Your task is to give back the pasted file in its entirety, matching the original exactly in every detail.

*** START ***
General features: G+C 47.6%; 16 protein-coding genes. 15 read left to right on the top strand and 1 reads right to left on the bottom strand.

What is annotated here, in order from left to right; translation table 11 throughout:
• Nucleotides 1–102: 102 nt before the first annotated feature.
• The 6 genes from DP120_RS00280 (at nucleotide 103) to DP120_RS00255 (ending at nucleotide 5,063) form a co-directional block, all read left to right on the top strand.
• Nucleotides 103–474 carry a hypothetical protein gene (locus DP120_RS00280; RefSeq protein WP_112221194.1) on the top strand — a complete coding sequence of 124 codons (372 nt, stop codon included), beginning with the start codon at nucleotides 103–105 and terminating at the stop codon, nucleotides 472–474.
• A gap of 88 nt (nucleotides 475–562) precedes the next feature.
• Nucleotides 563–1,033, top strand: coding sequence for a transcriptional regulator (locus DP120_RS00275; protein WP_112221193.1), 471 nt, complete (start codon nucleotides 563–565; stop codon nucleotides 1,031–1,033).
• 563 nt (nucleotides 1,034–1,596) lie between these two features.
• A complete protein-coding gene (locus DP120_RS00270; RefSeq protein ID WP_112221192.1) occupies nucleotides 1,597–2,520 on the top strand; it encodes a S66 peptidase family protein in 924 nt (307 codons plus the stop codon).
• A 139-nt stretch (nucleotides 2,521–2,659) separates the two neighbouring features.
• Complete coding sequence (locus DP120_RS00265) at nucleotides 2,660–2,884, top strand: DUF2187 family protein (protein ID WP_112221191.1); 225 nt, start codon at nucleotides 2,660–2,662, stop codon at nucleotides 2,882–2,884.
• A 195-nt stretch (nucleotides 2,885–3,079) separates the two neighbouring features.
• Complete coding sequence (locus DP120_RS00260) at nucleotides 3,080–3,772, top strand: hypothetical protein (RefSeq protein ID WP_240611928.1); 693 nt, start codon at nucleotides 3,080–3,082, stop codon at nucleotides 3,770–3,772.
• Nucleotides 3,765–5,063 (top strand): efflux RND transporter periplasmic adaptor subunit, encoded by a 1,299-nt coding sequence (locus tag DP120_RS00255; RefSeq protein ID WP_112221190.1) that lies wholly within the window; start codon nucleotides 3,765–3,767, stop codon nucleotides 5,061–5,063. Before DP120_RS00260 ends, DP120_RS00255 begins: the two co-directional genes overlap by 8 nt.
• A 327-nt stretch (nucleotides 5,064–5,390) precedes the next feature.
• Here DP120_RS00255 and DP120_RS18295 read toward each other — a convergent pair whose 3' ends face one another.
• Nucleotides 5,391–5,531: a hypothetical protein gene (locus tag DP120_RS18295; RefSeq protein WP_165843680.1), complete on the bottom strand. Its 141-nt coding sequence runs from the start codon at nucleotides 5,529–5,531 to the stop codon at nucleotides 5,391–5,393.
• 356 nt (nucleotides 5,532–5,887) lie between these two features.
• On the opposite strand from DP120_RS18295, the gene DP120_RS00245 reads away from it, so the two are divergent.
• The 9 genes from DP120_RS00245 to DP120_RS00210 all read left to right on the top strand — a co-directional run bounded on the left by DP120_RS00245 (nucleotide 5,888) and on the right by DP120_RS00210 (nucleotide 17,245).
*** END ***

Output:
General features: G+C 47.6%; 16 protein-coding genes. 15 read left to right on the top strand and 1 reads right to left on the bottom strand.

What is annotated here, in order from left to right; translation table 11 throughout:
• Nucleotides 1–102: 102 nt before the first annotated feature.
• The 6 genes from DP120_RS00280 (at nucleotide 103) to DP120_RS00255 (ending at nucleotide 5,063) form a co-directional block, all read left to right on the top strand.
• Nucleotides 103–474 carry a hypothetical protein gene (locus DP120_RS00280; RefSeq protein WP_112221194.1) on the top strand — a complete coding sequence of 124 codons (372 nt, stop codon included), beginning with the start codon at nucleotides 103–105 and terminating at the stop codon, nucleotides 472–474.
• A gap of 88 nt (nucleotides 475–562) precedes the next feature.
• Nucleotides 563–1,033, top strand: coding sequence for a transcriptional regulator (locus DP120_RS00275; protein WP_112221193.1), 471 nt, complete (start codon nucleotides 563–565; stop codon nucleotides 1,031–1,033).
• 563 nt (nucleotides 1,034–1,596) lie between these two features.
• A complete protein-coding gene (locus DP120_RS00270; RefSeq protein ID WP_112221192.1) occupies nucleotides 1,597–2,520 on the top strand; it encodes a S66 peptidase family protein in 924 nt (307 codons plus the stop codon).
• A 139-nt stretch (nucleotides 2,521–2,659) separates the two neighbouring features.
• Complete coding sequence (locus DP120_RS00265) at nucleotides 2,660–2,884, top strand: DUF2187 family protein (protein ID WP_112221191.1); 225 nt, start codon at nucleotides 2,660–2,662, stop codon at nucleotides 2,882–2,884.
• A 195-nt stretch (nucleotides 2,885–3,079) separates the two neighbouring features.
• Complete coding sequence (locus DP120_RS00260) at nucleotides 3,080–3,772, top strand: hypothetical protein (RefSeq protein ID WP_240611928.1); 693 nt, start codon at nucleotides 3,080–3,082, stop codon at nucleotides 3,770–3,772.
• Nucleotides 3,765–5,063 (top strand): efflux RND transporter periplasmic adaptor subunit, encoded by a 1,299-nt coding sequence (locus tag DP120_RS00255; RefSeq protein ID WP_112221190.1) that lies wholly within the window; start codon nucleotides 3,765–3,767, stop codon nucleotides 5,061–5,063. Before DP120_RS00260 ends, DP120_RS00255 begins: the two co-directional genes overlap by 8 nt.
• A 327-nt stretch (nucleotides 5,064–5,390) precedes the next feature.
• Here DP120_RS00255 and DP120_RS18295 read toward each other — a convergent pair whose 3' ends face one another.
• Nucleotides 5,391–5,531: a hypothetical protein gene (locus tag DP120_RS18295; RefSeq protein WP_165843680.1), complete on the bottom strand. Its 141-nt coding sequence runs from the start codon at nucleotides 5,529–5,531 to the stop codon at nucleotides 5,391–5,393.
• 356 nt (nucleotides 5,532–5,887) lie between these two features.
• On the opposite strand from DP120_RS18295, the gene DP120_RS00245 reads away from it, so the two are divergent.
• The 9 genes from DP120_RS00245 to DP120_RS00210 all read left to right on the top strand — a co-directional run bounded on the left by DP120_RS00245 (nucleotide 5,888) and on the right by DP120_RS00210 (nucleotide 17,245).